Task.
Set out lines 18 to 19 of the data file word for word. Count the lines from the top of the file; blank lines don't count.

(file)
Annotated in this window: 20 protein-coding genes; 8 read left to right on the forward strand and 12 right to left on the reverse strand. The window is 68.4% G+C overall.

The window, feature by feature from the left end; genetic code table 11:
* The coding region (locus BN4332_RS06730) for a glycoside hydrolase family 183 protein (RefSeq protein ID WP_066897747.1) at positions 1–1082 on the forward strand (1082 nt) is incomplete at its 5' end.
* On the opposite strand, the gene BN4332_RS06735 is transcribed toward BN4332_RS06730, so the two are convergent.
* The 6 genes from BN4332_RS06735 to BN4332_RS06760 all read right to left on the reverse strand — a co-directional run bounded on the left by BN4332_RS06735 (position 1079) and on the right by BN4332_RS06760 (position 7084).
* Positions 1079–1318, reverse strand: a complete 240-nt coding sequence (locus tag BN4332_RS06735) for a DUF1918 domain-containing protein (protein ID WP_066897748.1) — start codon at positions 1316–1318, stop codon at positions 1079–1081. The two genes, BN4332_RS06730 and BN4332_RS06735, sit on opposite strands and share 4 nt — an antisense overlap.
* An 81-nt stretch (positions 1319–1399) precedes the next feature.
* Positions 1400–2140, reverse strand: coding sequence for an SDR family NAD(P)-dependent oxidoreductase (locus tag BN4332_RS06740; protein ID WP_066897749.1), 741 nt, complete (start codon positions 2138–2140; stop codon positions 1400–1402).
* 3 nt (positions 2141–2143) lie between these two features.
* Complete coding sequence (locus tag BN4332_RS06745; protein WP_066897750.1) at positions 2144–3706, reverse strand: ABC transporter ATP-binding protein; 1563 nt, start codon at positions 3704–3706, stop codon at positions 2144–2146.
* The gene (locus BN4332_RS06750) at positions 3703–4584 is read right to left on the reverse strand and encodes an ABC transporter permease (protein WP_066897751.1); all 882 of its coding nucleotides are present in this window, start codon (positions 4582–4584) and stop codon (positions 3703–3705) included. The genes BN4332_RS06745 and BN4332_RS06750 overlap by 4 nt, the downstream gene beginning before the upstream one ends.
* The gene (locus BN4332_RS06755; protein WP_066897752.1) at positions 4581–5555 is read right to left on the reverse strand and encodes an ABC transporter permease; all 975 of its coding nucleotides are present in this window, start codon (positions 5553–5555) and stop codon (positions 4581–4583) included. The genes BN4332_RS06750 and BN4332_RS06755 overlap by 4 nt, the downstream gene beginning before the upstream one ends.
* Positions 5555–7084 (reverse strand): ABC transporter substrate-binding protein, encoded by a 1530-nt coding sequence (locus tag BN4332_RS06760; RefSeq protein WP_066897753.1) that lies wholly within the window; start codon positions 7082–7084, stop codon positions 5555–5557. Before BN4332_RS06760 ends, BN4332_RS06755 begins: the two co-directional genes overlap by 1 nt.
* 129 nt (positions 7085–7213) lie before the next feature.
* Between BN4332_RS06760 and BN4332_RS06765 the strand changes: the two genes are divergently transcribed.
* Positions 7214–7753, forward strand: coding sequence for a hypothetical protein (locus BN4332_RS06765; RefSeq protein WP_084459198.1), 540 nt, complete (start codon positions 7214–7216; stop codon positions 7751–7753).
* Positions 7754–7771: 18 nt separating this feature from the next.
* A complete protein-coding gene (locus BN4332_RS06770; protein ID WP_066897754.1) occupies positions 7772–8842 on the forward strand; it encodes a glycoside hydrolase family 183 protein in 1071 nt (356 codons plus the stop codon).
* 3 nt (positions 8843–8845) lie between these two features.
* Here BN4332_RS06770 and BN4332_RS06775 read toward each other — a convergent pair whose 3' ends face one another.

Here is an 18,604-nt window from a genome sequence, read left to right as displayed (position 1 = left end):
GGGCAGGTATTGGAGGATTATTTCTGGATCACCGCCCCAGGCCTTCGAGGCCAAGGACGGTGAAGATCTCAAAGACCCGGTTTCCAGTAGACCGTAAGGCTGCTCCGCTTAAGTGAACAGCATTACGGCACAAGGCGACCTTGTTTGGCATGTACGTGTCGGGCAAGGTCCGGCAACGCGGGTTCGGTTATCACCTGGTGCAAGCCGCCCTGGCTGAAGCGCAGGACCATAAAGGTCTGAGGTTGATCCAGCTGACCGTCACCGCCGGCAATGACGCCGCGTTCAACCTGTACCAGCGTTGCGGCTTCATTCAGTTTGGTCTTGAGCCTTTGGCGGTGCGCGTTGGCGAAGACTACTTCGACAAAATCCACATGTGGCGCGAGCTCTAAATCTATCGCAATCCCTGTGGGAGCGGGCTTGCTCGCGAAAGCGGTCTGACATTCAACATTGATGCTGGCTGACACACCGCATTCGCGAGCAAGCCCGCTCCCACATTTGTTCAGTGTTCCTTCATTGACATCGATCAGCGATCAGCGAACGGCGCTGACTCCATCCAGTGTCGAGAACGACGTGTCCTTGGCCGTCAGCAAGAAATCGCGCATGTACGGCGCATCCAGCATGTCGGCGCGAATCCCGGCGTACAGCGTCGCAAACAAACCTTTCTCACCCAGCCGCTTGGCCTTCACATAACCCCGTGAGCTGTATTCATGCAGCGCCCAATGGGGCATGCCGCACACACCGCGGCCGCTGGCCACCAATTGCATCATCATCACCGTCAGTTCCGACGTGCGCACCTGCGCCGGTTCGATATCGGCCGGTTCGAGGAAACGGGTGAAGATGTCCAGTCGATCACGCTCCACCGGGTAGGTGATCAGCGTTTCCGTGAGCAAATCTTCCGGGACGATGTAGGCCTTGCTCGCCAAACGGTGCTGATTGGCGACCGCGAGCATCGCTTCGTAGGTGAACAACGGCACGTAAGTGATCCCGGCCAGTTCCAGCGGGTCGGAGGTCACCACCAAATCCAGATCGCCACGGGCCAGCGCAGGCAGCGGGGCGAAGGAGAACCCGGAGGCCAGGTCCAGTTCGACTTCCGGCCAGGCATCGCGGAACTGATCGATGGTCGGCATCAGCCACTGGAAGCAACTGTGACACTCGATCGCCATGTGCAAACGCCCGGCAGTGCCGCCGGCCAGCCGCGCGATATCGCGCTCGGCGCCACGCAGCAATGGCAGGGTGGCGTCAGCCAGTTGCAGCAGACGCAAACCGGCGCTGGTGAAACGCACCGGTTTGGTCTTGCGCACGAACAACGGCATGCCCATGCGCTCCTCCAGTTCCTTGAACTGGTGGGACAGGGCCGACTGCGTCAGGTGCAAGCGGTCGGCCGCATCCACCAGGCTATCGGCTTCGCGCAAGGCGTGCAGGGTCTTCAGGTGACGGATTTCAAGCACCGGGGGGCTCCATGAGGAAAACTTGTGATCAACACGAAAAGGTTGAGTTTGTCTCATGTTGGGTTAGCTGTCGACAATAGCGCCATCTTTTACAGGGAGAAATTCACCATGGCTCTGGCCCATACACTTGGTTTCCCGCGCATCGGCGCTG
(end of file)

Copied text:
* A complete protein-coding gene (locus BN4332_RS06770; protein ID WP_066897754.1) occupies positions 7772–8842 on the forward strand; it encodes a glycoside hydrolase family 183 protein in 1071 nt (356 codons plus the stop codon).
* 3 nt (positions 8843–8845) lie between these two features.